One final dinner awaited at the Hotel San Martin, and a glass of the Colliano Rebula Peneca started us off. Courses consisted of a veal and artichoke salad with tuna

Mushroom Risotto

Mushroom Risotto

topping, similar to a fairly iconic northern Italian dish and quite tasty. Then a creamy risotto with porcini mushrooms followed, earthy and satisfying.   Next came the chicken legs filled with chestnuts and truffle sauce. I thought the chicken was outstanding, and the skin was a necessary and perfect element.   Lastly was a chocolate mousse on a rasberry brownie with peach sauce. Here they ran into my personal aversion to fruit on my chocolate, but the mousse itself was delicious.

As for the wines we enjoyed both the Quercus 2014 and Colliano 2012 Sauvignonasse. There are two grapes I have now discovered, and they are Rebula and Sauvignonasse. It is very cool to think that I helped pick some of what will become the 2015 Sauvignonasse. These are grapes you need to try, that will grow in popularity, and that can rival any other white varietal out there when done well.

We also had the Quercus 2014 Pinot Blanc and 2014 Pinot Grigio. The Pinot Blanc is the only wine of the trip I would say I didn’t care for, and it was the only one that wasn’t clean in both the aroma and flavor profiles in my opinion. Considering how many wines I’ve mentioned that is pretty amazing. The Pinot Grigio was excellent.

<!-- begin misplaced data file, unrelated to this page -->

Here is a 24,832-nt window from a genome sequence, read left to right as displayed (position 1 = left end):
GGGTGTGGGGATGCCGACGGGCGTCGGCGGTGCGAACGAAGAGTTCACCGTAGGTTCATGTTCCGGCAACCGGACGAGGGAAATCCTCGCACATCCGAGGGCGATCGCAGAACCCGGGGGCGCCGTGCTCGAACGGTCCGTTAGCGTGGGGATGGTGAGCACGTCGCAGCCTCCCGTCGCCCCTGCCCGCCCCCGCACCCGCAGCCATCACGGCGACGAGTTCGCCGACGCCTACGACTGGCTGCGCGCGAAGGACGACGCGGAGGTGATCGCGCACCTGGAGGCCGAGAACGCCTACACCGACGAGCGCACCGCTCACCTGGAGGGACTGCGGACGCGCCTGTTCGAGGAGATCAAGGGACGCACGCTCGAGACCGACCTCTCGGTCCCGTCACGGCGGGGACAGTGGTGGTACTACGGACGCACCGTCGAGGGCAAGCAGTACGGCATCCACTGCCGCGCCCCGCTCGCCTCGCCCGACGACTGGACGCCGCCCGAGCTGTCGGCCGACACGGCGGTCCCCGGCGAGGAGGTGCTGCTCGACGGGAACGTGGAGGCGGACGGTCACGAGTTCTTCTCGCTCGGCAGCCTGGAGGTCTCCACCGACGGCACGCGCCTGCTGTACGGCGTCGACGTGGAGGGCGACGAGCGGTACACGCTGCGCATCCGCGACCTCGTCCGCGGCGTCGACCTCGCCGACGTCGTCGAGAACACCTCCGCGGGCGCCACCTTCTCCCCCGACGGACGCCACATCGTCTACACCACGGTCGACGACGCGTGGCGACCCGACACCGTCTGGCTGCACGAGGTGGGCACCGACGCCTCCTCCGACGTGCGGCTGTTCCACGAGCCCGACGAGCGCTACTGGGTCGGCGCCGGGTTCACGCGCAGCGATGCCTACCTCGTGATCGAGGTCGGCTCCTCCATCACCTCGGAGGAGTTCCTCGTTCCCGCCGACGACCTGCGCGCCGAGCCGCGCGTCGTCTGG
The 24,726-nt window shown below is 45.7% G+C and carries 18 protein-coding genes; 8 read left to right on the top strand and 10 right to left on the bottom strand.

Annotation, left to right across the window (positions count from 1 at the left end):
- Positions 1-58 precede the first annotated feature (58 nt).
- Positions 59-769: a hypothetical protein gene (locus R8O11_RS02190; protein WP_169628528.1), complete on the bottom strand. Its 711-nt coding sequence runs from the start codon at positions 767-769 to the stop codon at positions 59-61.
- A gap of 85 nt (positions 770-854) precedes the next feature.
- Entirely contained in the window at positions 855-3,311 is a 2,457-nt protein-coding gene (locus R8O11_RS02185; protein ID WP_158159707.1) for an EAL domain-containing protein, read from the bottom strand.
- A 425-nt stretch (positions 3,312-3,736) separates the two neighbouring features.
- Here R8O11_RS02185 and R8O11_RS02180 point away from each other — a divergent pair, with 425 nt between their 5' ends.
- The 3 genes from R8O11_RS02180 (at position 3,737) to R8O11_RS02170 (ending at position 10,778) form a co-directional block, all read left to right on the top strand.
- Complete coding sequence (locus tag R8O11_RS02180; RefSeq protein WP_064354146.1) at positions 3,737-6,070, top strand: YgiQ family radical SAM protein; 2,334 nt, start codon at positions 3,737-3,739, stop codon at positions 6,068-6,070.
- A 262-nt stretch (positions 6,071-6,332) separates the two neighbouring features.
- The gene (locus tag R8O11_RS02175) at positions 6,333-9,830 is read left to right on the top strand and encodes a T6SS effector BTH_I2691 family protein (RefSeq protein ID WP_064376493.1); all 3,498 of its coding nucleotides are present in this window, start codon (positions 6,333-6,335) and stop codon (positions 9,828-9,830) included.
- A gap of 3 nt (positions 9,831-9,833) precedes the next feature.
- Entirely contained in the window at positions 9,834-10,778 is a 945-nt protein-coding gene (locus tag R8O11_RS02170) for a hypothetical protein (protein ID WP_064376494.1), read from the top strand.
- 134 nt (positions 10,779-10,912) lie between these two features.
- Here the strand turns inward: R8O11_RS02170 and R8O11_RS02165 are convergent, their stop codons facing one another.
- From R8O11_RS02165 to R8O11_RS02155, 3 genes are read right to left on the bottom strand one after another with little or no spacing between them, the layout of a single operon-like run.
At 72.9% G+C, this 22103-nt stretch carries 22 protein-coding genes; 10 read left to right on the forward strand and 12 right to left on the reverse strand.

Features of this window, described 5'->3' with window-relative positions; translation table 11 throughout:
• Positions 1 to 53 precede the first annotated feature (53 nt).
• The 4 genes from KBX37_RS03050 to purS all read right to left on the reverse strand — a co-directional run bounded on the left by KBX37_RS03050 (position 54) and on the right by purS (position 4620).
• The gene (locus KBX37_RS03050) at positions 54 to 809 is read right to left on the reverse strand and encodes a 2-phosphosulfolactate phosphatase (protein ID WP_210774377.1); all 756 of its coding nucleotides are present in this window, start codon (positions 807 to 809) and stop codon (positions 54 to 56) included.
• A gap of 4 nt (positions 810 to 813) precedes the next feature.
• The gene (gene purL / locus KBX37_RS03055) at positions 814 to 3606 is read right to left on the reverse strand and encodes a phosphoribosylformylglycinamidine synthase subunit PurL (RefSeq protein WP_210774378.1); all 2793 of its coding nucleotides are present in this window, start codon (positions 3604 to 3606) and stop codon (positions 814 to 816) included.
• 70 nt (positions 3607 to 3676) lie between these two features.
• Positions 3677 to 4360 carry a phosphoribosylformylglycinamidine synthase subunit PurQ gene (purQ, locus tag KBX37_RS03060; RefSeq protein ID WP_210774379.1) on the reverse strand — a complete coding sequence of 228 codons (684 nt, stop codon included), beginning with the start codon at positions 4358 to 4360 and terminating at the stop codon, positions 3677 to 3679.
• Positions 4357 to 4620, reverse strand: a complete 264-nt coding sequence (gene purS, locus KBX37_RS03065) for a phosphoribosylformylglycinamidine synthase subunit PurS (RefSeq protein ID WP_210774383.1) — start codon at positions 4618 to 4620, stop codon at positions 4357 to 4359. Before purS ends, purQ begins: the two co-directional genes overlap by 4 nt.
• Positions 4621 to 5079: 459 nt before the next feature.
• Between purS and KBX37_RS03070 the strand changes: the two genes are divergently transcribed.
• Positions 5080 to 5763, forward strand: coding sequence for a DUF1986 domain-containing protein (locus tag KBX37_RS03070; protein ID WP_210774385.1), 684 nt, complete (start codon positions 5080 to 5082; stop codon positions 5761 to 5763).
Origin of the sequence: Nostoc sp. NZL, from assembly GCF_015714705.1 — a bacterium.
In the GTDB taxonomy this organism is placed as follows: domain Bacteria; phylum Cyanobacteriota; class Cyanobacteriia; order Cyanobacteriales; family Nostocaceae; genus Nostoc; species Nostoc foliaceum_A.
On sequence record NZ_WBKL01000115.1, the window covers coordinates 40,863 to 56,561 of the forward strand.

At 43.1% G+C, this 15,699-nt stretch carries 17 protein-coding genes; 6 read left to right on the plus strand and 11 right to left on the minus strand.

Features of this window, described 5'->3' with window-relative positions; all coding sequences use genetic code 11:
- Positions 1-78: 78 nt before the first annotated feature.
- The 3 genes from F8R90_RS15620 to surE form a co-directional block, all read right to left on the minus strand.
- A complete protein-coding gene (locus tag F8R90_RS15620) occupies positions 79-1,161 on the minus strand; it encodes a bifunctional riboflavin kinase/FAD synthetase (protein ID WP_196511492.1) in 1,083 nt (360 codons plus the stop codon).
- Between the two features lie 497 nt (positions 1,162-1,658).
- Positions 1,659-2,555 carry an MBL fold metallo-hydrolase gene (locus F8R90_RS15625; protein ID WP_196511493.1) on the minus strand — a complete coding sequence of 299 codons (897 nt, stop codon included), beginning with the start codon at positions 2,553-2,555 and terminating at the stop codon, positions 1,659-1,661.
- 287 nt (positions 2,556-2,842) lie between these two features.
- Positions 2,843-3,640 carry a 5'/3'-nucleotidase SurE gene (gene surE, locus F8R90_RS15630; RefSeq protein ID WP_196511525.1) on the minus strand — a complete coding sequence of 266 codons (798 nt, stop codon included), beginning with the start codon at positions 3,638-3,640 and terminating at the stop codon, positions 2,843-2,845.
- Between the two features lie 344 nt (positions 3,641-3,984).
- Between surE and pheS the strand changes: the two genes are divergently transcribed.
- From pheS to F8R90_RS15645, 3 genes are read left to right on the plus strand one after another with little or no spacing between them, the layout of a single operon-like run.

The Avia 2013 Cabernet Merlot made an appearance as well as that excellent 2011 Bagueri Cabernet Sauvignon. Lastly (actually not quite but more on that in a bit) the Quercus 2014 Moscatto-Verduzzo and the 2011 Pikolit closed the dinner. The Moscatto is moderately sweet and clean, although maybe not the best paring for the dessert. The Pikolit is sweet and unctuous, almost like a white port and very pure. I liked it quite a lot and it did go with the dessert well. I had a bit of the Cab Sauvignon left and that was made for chocolate.

So we were done, or so we thought, but a late night jaunt to the winery awaited. All was kept in secret until we made our way to the archive vault to find tables made up with glassware, cheese

Library wine!

Library wine!

and bread and candles illuminating the space. Completely by chance I received the responsibility, or privilege, of going back into the crypt like vault to select an aged encrusted bottle of 1961 from a stack in one alcove. A quick inspection with candlelight revealed a wine with substantial color and good clarity, so it was promising. There was a significant chance the wine could be spoiled. It was actually exceedingly good, still fruity and fresh after all these years. Silvan termed it “alive”. You can read more about that experience here. It was something I will never forget.